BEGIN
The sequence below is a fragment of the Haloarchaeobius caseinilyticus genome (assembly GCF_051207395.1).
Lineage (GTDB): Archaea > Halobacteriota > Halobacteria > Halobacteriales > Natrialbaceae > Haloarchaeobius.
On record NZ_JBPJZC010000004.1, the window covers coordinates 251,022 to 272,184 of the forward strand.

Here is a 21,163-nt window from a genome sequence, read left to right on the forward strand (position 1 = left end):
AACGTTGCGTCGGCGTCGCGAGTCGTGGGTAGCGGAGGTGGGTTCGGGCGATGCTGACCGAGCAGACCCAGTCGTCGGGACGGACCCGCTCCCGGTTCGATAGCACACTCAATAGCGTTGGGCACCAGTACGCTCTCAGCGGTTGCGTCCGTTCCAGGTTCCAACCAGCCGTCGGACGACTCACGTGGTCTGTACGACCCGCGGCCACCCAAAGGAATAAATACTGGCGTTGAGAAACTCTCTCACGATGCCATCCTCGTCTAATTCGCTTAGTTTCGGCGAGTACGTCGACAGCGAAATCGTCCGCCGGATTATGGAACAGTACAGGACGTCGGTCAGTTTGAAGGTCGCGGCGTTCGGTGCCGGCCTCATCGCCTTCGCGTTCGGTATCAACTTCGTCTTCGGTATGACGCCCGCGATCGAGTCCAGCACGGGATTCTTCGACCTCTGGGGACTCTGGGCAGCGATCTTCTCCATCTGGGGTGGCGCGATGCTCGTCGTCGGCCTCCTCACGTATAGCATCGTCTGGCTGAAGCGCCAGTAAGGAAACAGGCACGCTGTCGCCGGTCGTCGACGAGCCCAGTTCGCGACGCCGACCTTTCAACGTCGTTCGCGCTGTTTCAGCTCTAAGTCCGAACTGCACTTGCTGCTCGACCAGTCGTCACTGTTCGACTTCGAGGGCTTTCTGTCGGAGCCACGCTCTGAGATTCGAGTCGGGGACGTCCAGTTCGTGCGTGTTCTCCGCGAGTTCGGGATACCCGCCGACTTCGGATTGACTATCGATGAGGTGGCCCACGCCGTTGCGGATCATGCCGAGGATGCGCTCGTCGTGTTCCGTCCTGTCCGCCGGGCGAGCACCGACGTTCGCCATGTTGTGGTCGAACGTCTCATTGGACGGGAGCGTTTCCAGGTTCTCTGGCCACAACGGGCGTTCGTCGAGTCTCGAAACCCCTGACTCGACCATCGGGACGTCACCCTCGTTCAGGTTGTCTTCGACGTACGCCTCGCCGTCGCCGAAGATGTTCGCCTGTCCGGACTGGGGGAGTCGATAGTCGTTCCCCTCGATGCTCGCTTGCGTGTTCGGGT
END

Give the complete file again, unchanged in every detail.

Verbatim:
The sequence below is a fragment of the Haloarchaeobius caseinilyticus genome (assembly GCF_051207395.1).
Lineage (GTDB): Archaea > Halobacteriota > Halobacteria > Halobacteriales > Natrialbaceae > Haloarchaeobius.
On record NZ_JBPJZC010000004.1, the window covers coordinates 251,022 to 272,184 of the forward strand.

Here is a 21,163-nt window from a genome sequence, read left to right on the forward strand (position 1 = left end):
AACGTTGCGTCGGCGTCGCGAGTCGTGGGTAGCGGAGGTGGGTTCGGGCGATGCTGACCGAGCAGACCCAGTCGTCGGGACGGACCCGCTCCCGGTTCGATAGCACACTCAATAGCGTTGGGCACCAGTACGCTCTCAGCGGTTGCGTCCGTTCCAGGTTCCAACCAGCCGTCGGACGACTCACGTGGTCTGTACGACCCGCGGCCACCCAAAGGAATAAATACTGGCGTTGAGAAACTCTCTCACGATGCCATCCTCGTCTAATTCGCTTAGTTTCGGCGAGTACGTCGACAGCGAAATCGTCCGCCGGATTATGGAACAGTACAGGACGTCGGTCAGTTTGAAGGTCGCGGCGTTCGGTGCCGGCCTCATCGCCTTCGCGTTCGGTATCAACTTCGTCTTCGGTATGACGCCCGCGATCGAGTCCAGCACGGGATTCTTCGACCTCTGGGGACTCTGGGCAGCGATCTTCTCCATCTGGGGTGGCGCGATGCTCGTCGTCGGCCTCCTCACGTATAGCATCGTCTGGCTGAAGCGCCAGTAAGGAAACAGGCACGCTGTCGCCGGTCGTCGACGAGCCCAGTTCGCGACGCCGACCTTTCAACGTCGTTCGCGCTGTTTCAGCTCTAAGTCCGAACTGCACTTGCTGCTCGACCAGTCGTCACTGTTCGACTTCGAGGGCTTTCTGTCGGAGCCACGCTCTGAGATTCGAGTCGGGGACGTCCAGTTCGTGCGTGTTCTCCGCGAGTTCGGGATACCCGCCGACTTCGGATTGACTATCGATGAGGTGGCCCACGCCGTTGCGGATCATGCCGAGGATGCGCTCGTCGTGTTCCGTCCTGTCCGCCGGGCGAGCACCGACGTTCGCCATGTTGTGGTCGAACGTCTCATTGGACGGGAGCGTTTCCAGGTTCTCTGGCCACAACGGGCGTTCGTCGAGTCTCGAAACCCCTGACTCGACCATCGGGACGTCACCCTCGTTCAGGTTGTCTTCGACGTACGCCTCGCCGTCGCCGAAGATGTTCGCCTGTCCGGACTGGGGGAGTCGATAGTCGTTCCCCTCGATGCTCGCTTGCGTGTTCGGGT